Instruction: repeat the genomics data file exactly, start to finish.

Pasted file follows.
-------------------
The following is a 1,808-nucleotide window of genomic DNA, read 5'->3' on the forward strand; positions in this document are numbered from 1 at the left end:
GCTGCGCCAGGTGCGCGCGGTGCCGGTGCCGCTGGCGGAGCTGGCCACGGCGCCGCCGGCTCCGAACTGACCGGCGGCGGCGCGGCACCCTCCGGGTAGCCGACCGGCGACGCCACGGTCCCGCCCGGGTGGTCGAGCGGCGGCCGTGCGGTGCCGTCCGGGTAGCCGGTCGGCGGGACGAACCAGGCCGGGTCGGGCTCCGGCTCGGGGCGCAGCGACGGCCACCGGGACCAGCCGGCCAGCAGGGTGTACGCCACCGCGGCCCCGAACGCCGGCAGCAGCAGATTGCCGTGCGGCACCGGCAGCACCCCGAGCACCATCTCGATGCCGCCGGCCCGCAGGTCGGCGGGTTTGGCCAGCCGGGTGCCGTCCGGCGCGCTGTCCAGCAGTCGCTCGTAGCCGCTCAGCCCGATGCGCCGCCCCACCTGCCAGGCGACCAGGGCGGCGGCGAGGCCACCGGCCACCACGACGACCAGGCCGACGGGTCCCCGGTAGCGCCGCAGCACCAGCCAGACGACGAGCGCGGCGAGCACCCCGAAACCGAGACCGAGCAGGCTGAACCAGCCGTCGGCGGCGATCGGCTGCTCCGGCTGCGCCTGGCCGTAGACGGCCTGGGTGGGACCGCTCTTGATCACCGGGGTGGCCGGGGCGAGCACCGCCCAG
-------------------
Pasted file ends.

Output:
The following is a 1,808-nucleotide window of genomic DNA, read 5'->3' on the forward strand; positions in this document are numbered from 1 at the left end:
GCTGCGCCAGGTGCGCGCGGTGCCGGTGCCGCTGGCGGAGCTGGCCACGGCGCCGCCGGCTCCGAACTGACCGGCGGCGGCGCGGCACCCTCCGGGTAGCCGACCGGCGACGCCACGGTCCCGCCCGGGTGGTCGAGCGGCGGCCGTGCGGTGCCGTCCGGGTAGCCGGTCGGCGGGACGAACCAGGCCGGGTCGGGCTCCGGCTCGGGGCGCAGCGACGGCCACCGGGACCAGCCGGCCAGCAGGGTGTACGCCACCGCGGCCCCGAACGCCGGCAGCAGCAGATTGCCGTGCGGCACCGGCAGCACCCCGAGCACCATCTCGATGCCGCCGGCCCGCAGGTCGGCGGGTTTGGCCAGCCGGGTGCCGTCCGGCGCGCTGTCCAGCAGTCGCTCGTAGCCGCTCAGCCCGATGCGCCGCCCCACCTGCCAGGCGACCAGGGCGGCGGCGAGGCCACCGGCCACCACGACGACCAGGCCGACGGGTCCCCGGTAGCGCCGCAGCACCAGCCAGACGACGAGCGCGGCGAGCACCCCGAAACCGAGACCGAGCAGGCTGAACCAGCCGTCGGCGGCGATCGGCTGCTCCGGCTGCGCCTGGCCGTAGACGGCCTGGGTGGGACCGCTCTTGATCACCGGGGTGGCCGGGGCGAGCACCGCCCAG